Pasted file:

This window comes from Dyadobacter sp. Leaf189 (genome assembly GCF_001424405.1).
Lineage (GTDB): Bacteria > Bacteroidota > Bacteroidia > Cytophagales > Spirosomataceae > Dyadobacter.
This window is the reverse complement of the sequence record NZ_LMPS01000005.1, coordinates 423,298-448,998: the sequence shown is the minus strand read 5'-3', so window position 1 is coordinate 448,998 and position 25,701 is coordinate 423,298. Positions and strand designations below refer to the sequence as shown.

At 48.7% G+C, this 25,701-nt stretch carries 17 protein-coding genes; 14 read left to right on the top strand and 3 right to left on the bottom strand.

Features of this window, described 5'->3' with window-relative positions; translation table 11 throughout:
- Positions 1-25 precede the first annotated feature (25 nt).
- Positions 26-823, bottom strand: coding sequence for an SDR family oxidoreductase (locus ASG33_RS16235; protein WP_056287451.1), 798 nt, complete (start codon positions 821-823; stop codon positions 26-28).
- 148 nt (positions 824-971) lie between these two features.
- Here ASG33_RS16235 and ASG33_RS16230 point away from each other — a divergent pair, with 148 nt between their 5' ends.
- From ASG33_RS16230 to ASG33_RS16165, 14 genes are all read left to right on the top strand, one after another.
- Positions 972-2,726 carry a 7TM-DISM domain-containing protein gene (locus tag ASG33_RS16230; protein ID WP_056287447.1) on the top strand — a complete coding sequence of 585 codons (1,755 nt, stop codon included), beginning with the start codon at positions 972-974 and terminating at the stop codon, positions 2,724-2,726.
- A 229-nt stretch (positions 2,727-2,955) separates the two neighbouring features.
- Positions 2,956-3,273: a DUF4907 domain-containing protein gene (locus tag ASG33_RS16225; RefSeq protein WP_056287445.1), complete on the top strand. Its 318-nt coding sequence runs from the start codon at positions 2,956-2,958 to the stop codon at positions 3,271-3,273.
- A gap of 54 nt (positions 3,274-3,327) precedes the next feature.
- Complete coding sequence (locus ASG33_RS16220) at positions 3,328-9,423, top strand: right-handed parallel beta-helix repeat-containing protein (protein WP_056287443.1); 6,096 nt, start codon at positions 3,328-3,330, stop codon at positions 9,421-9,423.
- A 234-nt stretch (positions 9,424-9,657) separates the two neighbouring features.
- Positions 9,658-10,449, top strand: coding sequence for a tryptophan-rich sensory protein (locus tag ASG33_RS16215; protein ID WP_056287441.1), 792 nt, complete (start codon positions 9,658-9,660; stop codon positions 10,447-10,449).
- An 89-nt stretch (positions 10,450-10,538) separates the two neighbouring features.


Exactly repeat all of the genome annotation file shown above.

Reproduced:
This window comes from Dyadobacter sp. Leaf189 (genome assembly GCF_001424405.1).
Lineage (GTDB): Bacteria > Bacteroidota > Bacteroidia > Cytophagales > Spirosomataceae > Dyadobacter.
This window is the reverse complement of the sequence record NZ_LMPS01000005.1, coordinates 423,298-448,998: the sequence shown is the minus strand read 5'-3', so window position 1 is coordinate 448,998 and position 25,701 is coordinate 423,298. Positions and strand designations below refer to the sequence as shown.

At 48.7% G+C, this 25,701-nt stretch carries 17 protein-coding genes; 14 read left to right on the top strand and 3 right to left on the bottom strand.

Features of this window, described 5'->3' with window-relative positions; translation table 11 throughout:
- Positions 1-25 precede the first annotated feature (25 nt).
- Positions 26-823, bottom strand: coding sequence for an SDR family oxidoreductase (locus ASG33_RS16235; protein WP_056287451.1), 798 nt, complete (start codon positions 821-823; stop codon positions 26-28).
- 148 nt (positions 824-971) lie between these two features.
- Here ASG33_RS16235 and ASG33_RS16230 point away from each other — a divergent pair, with 148 nt between their 5' ends.
- From ASG33_RS16230 to ASG33_RS16165, 14 genes are all read left to right on the top strand, one after another.
- Positions 972-2,726 carry a 7TM-DISM domain-containing protein gene (locus tag ASG33_RS16230; protein ID WP_056287447.1) on the top strand — a complete coding sequence of 585 codons (1,755 nt, stop codon included), beginning with the start codon at positions 972-974 and terminating at the stop codon, positions 2,724-2,726.
- A 229-nt stretch (positions 2,727-2,955) separates the two neighbouring features.
- Positions 2,956-3,273: a DUF4907 domain-containing protein gene (locus tag ASG33_RS16225; RefSeq protein WP_056287445.1), complete on the top strand. Its 318-nt coding sequence runs from the start codon at positions 2,956-2,958 to the stop codon at positions 3,271-3,273.
- A gap of 54 nt (positions 3,274-3,327) precedes the next feature.
- Complete coding sequence (locus ASG33_RS16220) at positions 3,328-9,423, top strand: right-handed parallel beta-helix repeat-containing protein (protein WP_056287443.1); 6,096 nt, start codon at positions 3,328-3,330, stop codon at positions 9,421-9,423.
- A 234-nt stretch (positions 9,424-9,657) separates the two neighbouring features.
- Positions 9,658-10,449, top strand: coding sequence for a tryptophan-rich sensory protein (locus tag ASG33_RS16215; protein ID WP_056287441.1), 792 nt, complete (start codon positions 9,658-9,660; stop codon positions 10,447-10,449).
- An 89-nt stretch (positions 10,450-10,538) separates the two neighbouring features.